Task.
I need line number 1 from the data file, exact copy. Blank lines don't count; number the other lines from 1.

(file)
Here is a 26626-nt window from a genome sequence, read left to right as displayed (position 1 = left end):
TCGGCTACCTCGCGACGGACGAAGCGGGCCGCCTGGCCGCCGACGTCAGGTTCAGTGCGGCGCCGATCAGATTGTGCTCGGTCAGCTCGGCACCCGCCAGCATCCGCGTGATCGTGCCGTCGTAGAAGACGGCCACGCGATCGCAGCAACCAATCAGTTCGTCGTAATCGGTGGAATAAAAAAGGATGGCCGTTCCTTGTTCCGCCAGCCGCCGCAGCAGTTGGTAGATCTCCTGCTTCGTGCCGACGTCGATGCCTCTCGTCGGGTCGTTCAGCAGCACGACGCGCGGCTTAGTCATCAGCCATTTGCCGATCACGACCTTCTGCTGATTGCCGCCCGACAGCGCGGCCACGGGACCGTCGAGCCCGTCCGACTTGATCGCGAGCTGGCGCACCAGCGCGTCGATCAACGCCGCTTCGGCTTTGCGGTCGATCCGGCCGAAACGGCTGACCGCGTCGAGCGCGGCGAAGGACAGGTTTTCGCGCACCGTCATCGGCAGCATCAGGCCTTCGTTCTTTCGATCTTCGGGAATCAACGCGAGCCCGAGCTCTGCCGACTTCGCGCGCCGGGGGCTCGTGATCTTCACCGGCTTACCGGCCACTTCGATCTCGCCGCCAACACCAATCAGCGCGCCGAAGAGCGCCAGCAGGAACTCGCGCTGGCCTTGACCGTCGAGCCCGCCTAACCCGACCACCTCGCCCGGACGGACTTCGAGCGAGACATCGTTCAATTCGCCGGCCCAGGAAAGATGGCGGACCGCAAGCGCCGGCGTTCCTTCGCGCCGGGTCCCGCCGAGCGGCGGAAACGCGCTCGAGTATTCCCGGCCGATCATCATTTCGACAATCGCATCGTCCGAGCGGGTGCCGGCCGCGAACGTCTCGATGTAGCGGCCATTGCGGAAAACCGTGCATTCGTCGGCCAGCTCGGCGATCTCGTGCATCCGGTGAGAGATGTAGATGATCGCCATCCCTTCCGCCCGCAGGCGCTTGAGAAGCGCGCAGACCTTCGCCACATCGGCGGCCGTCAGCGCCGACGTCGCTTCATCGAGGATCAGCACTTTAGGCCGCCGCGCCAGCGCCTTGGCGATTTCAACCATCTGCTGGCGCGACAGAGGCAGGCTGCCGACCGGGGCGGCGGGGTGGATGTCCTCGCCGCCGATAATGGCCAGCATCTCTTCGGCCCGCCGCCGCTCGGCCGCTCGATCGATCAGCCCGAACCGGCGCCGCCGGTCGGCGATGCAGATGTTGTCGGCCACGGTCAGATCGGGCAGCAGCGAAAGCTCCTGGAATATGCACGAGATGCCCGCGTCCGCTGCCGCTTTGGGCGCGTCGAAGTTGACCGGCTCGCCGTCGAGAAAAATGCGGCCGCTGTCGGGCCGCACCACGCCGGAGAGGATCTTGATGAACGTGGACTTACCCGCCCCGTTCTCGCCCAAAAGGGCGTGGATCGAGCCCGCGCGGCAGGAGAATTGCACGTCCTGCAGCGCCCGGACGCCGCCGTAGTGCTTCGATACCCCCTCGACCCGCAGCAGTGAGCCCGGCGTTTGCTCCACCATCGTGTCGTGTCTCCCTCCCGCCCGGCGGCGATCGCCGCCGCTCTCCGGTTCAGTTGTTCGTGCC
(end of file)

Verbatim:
Here is a 26626-nt window from a genome sequence, read left to right as displayed (position 1 = left end):